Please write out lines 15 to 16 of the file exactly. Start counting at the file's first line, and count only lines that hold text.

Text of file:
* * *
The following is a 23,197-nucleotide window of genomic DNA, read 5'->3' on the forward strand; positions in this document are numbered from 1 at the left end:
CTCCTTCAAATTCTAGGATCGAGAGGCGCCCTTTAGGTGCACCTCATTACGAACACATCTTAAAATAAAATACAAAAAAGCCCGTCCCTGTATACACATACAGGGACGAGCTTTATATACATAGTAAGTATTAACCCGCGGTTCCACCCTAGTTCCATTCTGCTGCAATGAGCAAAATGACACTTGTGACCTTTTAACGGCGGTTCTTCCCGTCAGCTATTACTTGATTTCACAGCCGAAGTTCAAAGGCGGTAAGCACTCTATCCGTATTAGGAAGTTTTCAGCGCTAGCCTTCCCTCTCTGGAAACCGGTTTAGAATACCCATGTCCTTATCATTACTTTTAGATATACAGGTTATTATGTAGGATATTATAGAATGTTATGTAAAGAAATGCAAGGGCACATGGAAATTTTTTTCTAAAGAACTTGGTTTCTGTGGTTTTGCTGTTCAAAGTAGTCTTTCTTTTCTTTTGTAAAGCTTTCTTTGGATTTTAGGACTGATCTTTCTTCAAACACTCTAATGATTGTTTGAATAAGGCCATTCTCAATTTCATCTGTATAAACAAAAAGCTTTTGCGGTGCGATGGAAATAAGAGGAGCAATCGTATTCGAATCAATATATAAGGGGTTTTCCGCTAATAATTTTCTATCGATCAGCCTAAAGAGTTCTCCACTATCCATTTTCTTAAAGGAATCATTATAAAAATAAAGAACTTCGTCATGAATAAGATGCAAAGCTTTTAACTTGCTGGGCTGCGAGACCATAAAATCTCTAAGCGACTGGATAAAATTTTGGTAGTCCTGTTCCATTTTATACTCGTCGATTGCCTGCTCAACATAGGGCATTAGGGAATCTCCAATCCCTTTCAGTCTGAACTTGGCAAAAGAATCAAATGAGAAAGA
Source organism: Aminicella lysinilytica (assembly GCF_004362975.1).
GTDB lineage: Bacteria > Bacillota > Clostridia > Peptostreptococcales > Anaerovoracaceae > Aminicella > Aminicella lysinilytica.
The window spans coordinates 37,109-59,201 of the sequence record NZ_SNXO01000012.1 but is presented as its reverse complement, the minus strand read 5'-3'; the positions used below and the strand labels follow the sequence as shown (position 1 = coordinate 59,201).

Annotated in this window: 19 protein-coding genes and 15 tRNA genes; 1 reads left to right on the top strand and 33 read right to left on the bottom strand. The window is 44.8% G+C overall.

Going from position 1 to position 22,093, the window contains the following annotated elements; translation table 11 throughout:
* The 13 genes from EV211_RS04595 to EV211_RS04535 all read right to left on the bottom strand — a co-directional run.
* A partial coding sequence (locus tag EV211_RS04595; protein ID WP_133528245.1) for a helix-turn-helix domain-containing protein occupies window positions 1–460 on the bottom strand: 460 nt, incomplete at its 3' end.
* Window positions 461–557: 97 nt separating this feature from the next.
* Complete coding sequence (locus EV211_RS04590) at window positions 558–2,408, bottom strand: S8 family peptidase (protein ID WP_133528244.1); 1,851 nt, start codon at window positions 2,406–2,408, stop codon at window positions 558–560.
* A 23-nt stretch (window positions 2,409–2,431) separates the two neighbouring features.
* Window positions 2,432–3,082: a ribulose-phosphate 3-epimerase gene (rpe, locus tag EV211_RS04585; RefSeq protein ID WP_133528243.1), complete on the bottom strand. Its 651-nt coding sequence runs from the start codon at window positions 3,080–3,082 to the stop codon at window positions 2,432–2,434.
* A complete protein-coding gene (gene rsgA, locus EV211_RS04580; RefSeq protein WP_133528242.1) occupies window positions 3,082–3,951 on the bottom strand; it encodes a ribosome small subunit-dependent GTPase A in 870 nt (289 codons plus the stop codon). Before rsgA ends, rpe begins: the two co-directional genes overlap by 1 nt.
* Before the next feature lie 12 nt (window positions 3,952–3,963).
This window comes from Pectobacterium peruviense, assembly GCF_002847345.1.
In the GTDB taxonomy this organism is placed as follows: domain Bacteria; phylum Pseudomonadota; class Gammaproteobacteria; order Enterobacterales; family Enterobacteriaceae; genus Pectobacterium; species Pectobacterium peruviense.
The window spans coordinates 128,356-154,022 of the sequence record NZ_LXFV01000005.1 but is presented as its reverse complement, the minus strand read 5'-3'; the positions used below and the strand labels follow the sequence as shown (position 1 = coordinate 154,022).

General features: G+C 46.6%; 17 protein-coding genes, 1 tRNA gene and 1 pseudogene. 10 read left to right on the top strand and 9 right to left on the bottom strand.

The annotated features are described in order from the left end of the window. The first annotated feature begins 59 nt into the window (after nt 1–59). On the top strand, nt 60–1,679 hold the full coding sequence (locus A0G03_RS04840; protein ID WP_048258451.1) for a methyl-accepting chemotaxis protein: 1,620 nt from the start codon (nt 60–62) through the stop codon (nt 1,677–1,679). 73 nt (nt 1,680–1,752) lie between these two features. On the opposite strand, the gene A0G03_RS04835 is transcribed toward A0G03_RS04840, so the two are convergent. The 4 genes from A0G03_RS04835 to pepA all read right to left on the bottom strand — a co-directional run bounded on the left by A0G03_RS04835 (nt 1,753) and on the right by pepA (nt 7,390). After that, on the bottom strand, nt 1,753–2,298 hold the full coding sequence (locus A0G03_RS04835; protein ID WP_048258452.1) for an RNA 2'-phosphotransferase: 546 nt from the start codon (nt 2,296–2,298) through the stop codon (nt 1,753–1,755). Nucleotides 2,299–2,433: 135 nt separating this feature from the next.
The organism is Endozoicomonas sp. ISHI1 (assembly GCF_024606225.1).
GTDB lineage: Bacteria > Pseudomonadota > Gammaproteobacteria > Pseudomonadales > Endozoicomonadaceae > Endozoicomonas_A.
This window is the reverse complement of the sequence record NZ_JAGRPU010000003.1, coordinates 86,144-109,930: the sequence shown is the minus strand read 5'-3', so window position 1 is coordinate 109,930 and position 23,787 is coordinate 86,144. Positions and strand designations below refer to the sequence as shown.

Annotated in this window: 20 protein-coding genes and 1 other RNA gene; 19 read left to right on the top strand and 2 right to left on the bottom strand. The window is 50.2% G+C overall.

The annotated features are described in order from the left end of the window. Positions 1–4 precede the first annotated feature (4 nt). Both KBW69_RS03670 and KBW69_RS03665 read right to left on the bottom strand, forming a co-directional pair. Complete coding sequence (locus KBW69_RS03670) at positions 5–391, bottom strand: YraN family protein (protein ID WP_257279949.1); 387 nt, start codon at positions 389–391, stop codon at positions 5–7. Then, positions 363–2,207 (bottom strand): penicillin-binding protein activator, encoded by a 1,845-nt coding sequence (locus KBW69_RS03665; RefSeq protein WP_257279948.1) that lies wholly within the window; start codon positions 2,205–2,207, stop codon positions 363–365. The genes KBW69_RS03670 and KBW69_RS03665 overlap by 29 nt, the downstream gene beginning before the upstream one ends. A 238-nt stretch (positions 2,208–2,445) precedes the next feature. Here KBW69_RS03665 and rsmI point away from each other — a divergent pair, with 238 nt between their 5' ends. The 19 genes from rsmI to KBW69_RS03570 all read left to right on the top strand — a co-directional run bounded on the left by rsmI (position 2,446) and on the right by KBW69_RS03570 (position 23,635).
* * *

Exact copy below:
* Before the next feature lie 12 nt (window positions 3,952–3,963).
This window comes from Pectobacterium peruviense, assembly GCF_002847345.1.